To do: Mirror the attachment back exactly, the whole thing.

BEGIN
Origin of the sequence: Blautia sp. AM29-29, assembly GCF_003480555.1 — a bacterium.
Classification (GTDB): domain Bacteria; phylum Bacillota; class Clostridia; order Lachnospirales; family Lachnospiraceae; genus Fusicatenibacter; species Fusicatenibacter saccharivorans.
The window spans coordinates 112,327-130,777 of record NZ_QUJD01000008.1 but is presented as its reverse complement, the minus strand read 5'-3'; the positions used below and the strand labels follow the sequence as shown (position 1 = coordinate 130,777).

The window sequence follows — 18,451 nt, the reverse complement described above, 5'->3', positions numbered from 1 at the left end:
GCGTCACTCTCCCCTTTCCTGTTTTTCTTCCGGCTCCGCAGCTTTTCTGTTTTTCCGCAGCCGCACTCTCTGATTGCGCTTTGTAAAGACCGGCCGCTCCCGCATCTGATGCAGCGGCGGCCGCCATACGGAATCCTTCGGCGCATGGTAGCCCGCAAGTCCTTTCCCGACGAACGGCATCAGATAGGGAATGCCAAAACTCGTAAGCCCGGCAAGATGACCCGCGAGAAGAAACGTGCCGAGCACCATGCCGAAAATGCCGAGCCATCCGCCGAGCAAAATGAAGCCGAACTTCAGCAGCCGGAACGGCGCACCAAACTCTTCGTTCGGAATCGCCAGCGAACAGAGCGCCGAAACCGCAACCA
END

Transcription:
Origin of the sequence: Blautia sp. AM29-29, assembly GCF_003480555.1 — a bacterium.
Classification (GTDB): domain Bacteria; phylum Bacillota; class Clostridia; order Lachnospirales; family Lachnospiraceae; genus Fusicatenibacter; species Fusicatenibacter saccharivorans.
The window spans coordinates 112,327-130,777 of record NZ_QUJD01000008.1 but is presented as its reverse complement, the minus strand read 5'-3'; the positions used below and the strand labels follow the sequence as shown (position 1 = coordinate 130,777).

The window sequence follows — 18,451 nt, the reverse complement described above, 5'->3', positions numbered from 1 at the left end:
GCGTCACTCTCCCCTTTCCTGTTTTTCTTCCGGCTCCGCAGCTTTTCTGTTTTTCCGCAGCCGCACTCTCTGATTGCGCTTTGTAAAGACCGGCCGCTCCCGCATCTGATGCAGCGGCGGCCGCCATACGGAATCCTTCGGCGCATGGTAGCCCGCAAGTCCTTTCCCGACGAACGGCATCAGATAGGGAATGCCAAAACTCGTAAGCCCGGCAAGATGACCCGCGAGAAGAAACGTGCCGAGCACCATGCCGAAAATGCCGAGCCATCCGCCGAGCAAAATGAAGCCGAACTTCAGCAGCCGGAACGGCGCACCAAACTCTTCGTTCGGAATCGCCAGCGAACAGAGCGCCGAAACCGCAACCA